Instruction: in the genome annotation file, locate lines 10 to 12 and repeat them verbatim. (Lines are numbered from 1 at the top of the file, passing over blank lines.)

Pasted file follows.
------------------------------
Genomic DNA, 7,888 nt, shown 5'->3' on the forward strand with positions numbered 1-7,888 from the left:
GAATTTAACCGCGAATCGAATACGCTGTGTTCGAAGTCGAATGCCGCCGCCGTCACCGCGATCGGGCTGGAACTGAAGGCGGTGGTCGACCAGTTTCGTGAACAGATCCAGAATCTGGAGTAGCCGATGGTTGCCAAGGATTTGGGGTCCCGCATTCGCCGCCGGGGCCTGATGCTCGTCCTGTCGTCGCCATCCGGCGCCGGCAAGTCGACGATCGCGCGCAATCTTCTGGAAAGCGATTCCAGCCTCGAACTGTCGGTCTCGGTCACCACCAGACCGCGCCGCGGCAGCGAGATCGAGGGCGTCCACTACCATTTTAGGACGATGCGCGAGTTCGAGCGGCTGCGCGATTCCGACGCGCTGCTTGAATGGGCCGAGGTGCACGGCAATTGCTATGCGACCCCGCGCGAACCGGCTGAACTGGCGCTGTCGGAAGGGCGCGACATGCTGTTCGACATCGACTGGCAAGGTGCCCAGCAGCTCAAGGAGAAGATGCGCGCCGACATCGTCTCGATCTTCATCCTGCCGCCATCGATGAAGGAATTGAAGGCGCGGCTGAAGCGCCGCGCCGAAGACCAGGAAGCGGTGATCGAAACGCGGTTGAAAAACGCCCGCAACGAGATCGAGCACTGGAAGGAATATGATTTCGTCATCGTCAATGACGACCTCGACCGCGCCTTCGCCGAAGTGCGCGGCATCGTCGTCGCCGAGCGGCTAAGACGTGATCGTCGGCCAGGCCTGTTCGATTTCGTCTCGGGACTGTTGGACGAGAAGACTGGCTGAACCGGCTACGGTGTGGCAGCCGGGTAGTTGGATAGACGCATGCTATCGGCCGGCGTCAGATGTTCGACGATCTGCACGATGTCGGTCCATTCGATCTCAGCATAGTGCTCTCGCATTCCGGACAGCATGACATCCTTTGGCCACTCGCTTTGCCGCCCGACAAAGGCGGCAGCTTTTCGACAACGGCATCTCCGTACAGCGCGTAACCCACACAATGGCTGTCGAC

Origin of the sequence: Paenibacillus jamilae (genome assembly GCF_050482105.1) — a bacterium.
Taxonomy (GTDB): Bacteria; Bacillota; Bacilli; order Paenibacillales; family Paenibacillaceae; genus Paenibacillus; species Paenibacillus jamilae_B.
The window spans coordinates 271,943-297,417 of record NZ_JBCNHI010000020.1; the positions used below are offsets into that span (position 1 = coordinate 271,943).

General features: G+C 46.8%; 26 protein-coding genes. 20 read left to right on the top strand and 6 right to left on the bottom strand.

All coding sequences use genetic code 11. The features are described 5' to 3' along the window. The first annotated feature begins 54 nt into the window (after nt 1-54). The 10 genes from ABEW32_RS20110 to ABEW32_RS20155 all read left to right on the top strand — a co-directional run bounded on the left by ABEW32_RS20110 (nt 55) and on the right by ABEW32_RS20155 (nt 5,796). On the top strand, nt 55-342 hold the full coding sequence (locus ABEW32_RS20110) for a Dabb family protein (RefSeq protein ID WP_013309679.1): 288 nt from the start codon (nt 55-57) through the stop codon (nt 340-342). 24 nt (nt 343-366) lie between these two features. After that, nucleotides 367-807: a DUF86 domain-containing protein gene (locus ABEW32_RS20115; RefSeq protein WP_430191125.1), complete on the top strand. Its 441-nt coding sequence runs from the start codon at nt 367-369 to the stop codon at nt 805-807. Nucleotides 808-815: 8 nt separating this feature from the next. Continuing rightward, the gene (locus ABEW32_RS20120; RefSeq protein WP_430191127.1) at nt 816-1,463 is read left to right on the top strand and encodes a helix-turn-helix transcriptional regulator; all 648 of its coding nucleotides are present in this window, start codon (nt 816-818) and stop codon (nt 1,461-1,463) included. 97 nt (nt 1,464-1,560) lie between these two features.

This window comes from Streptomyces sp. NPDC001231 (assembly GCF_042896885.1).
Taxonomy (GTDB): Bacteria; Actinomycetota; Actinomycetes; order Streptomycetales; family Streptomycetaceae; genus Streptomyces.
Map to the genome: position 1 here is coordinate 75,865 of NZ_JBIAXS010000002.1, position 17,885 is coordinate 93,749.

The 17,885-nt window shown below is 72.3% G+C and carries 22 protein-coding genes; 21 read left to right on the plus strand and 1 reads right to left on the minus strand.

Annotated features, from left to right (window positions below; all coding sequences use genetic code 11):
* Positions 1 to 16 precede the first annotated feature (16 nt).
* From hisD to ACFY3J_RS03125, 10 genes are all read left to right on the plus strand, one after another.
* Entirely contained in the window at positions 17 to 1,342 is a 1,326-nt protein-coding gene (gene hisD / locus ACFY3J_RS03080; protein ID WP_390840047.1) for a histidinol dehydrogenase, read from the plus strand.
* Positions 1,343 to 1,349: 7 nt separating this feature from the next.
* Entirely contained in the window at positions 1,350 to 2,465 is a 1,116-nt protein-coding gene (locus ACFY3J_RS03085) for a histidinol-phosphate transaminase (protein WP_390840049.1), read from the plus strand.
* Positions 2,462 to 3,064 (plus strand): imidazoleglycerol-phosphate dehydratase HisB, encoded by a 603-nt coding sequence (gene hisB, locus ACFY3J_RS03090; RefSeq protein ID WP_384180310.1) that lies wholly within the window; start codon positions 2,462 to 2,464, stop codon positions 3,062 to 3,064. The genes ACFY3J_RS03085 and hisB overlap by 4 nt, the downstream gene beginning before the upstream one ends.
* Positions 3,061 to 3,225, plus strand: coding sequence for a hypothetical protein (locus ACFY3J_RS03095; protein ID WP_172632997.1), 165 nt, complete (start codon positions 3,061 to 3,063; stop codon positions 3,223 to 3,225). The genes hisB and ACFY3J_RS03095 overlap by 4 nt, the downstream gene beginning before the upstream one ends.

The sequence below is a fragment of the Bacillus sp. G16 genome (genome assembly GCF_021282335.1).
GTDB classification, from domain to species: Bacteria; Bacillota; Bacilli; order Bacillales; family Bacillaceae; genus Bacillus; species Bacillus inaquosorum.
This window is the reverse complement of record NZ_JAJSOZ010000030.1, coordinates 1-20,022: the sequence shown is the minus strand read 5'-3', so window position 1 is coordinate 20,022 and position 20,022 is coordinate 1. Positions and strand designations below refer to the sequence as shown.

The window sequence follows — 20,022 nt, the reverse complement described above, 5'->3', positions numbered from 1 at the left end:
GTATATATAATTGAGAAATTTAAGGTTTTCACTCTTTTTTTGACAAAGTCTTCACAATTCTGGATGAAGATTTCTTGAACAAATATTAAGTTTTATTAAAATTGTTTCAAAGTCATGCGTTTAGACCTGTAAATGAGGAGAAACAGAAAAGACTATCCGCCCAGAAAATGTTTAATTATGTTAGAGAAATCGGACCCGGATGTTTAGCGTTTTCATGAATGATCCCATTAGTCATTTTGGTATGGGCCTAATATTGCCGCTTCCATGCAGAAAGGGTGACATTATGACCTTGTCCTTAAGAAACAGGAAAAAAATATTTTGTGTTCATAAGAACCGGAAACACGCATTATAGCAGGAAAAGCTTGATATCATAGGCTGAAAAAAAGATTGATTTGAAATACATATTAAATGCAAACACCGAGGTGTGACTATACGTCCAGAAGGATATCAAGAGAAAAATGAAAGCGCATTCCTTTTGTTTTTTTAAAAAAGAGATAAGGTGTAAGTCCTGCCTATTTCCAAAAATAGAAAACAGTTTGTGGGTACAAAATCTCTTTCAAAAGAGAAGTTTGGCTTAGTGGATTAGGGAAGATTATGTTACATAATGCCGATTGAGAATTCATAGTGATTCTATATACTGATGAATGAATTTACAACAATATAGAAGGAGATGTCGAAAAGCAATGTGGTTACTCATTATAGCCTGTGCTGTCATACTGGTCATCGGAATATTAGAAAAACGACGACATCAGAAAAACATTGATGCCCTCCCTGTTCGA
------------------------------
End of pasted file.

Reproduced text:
Map to the genome: position 1 here is coordinate 75,865 of NZ_JBIAXS010000002.1, position 17,885 is coordinate 93,749.

The 17,885-nt window shown below is 72.3% G+C and carries 22 protein-coding genes; 21 read left to right on the plus strand and 1 reads right to left on the minus strand.

Annotated features, from left to right (window positions below; all coding sequences use genetic code 11):